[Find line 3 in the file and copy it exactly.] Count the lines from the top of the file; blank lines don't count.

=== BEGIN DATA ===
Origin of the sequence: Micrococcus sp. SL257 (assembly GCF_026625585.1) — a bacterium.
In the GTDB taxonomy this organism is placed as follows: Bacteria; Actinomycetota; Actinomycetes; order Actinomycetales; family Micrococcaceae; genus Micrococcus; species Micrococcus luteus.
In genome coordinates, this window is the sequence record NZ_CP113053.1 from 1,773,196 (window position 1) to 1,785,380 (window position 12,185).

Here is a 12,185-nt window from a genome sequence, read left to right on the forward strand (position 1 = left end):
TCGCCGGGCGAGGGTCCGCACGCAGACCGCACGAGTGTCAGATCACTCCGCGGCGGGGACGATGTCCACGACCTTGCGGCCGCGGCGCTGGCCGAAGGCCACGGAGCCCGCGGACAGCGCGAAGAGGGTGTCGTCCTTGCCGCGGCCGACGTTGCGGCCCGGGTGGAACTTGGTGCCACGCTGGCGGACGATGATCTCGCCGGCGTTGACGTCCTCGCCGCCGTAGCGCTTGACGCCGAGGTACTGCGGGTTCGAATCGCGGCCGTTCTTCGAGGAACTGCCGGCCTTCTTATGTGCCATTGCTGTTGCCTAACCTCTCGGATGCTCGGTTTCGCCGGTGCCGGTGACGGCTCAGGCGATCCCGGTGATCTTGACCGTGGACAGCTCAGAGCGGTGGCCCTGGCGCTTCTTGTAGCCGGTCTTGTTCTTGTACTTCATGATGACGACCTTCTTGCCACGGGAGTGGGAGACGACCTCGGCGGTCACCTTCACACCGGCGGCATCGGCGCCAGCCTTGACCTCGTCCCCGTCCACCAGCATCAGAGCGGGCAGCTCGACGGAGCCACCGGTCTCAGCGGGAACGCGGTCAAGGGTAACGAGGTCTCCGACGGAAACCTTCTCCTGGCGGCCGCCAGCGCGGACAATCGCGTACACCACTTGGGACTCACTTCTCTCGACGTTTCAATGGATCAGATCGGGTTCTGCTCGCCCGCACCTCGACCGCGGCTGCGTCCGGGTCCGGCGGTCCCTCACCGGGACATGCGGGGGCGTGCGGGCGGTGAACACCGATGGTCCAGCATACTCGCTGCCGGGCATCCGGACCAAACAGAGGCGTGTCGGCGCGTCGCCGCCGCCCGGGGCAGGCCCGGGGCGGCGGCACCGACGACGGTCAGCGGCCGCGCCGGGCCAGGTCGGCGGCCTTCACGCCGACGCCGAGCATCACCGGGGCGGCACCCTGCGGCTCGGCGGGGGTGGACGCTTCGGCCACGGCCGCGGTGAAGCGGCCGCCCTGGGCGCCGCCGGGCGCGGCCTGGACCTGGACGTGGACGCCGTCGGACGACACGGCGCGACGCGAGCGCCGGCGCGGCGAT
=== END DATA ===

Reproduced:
In genome coordinates, this window is the sequence record NZ_CP113053.1 from 1,773,196 (window position 1) to 1,785,380 (window position 12,185).